What has “race” to do with either Arizona’s immigration law or the Ground Zero Mosque? Seriously – if those coming across our border and wanting to build a mosque next to where Islamic extremists killed 3,000 Americans were lily white, would it change the argument?
If they were white Muslims would everyone say, “oh, well, never mind – build your mosque where ever you want”?
If those coming into our country illegally were blond haired and blue eyed, would the prevailing consensus be, “hey, that’s fine, no problem”?
No. It wouldn’t. This is more of the left’s attempt to create the narrative that any opposition to radical Islam or illegal immigration is based in race hatred. Would I guess that’s probably the case for a small minority? Sure. But is it the case for the vast majority?
Consider the questions I’ve asked and whether or not you’re concerned because the majority of those coming across our border are Mexican or because they’re doing so illegally. Or whether your opposition to the GZM is based in race hatred or the inappropriateness of the attempt to build such a structure representing the religion of the zealot killers next to the site of those they killed?
Certainly there is still some work to do in the area of race relations – but it is not at all helpful to try to invent it where it really doesn’t exist. Of course you can’t call your opponents “Nazis”, “brown shirts” or “racists” if you don’t do the groundwork first, can you?
As everyone knows, Harry Reid is in the fight of his electoral life in Nevada. The Republican senate candidate, Sharon Angle, is within the margin of error on most polls looking at the race. So Harry needs something to attract more votes, obviously.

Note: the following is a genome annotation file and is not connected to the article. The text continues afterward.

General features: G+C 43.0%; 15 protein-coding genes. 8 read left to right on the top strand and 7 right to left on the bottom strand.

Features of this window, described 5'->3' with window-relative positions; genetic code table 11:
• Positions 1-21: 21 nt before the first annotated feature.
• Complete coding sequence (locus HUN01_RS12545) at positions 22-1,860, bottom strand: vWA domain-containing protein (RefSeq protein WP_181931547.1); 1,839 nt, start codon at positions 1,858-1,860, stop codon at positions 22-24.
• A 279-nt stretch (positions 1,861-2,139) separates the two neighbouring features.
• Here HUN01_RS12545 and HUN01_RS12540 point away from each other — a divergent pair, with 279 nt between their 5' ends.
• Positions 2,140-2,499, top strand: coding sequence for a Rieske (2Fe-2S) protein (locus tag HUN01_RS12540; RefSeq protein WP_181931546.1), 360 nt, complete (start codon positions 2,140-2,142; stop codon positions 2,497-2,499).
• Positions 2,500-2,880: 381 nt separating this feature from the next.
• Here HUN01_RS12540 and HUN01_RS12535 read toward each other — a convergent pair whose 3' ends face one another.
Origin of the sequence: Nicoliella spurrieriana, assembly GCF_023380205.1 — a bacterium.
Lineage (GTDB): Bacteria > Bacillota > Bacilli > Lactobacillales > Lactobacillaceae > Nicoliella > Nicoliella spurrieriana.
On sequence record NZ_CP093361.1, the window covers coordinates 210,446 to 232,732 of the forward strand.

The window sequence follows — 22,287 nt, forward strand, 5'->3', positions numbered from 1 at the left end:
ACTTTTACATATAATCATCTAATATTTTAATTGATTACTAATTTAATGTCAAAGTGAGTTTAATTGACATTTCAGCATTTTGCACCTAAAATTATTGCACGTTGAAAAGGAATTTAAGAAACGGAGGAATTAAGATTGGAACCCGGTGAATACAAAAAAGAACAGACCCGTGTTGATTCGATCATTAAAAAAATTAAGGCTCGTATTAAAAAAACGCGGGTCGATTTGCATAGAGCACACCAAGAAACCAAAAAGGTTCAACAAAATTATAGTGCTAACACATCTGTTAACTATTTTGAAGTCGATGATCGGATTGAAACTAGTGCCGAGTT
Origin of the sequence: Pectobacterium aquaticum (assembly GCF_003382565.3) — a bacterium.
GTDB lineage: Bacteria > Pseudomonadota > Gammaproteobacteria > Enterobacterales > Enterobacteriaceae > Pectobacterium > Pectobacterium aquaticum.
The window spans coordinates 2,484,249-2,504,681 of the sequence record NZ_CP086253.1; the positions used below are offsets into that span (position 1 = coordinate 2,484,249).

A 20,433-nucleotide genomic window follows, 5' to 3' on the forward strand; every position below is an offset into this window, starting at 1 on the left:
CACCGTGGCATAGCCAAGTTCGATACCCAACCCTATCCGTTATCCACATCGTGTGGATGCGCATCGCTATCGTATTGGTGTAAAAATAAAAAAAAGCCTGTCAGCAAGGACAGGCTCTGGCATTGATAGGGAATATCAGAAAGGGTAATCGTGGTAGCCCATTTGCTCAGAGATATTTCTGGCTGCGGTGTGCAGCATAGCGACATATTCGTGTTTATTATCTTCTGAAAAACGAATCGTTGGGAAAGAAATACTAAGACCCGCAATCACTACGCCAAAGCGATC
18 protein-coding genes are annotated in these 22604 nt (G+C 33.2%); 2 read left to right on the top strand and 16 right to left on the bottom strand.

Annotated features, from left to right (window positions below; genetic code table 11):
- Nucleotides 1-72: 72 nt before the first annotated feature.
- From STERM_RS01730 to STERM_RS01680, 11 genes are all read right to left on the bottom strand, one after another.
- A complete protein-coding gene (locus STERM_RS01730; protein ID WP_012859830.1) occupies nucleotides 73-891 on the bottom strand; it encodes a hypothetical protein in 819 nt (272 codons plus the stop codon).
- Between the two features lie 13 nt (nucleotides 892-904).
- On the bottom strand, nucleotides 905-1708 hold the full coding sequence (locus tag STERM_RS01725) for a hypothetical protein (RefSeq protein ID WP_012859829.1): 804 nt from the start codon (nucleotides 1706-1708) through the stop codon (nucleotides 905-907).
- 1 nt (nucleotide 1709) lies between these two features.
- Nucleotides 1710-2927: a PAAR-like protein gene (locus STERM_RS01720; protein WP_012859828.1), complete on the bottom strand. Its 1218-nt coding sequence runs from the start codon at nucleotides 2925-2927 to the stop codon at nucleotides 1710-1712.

Hey, when you’re the Senate Majority Leader, you get to set that body’s legislative agenda and decide what bills considered by the Senate will or won’t contain and how they’ll be scheduled on the floor for votes.
So why not use that power to at least attempt some things which, while they may not succeed, will at least give one the “hey I tried, but it was the nasty Republicans, like my opponent who killed it”.
With that in mind, Reid has decided that the DREAM act needs to be a part of the defense authorization bill.
Senate Majority Leader Harry Reid said Tuesday he will add the DREAM Act, a controversial immigration measure, to a defense policy bill the Senate will take up next week.
The decision means the defense bill, which often passes with bipartisan support, will be home to two major, thorny political issues – the other being the repeal of the military’s "don’t ask, don’t tell" policy.
Reid called the DREAM Act "really important" and said it should be passed because it provides a path to citizenship for young illegal immigrants who go to college or serve in the military. DREAM is an acronym for Development, Relief and Education of Alien Minors Act.
"I know we can’t do comprehensive immigration reform," Reid said at a news conference. "But those Republicans we had in the last Congress have left us."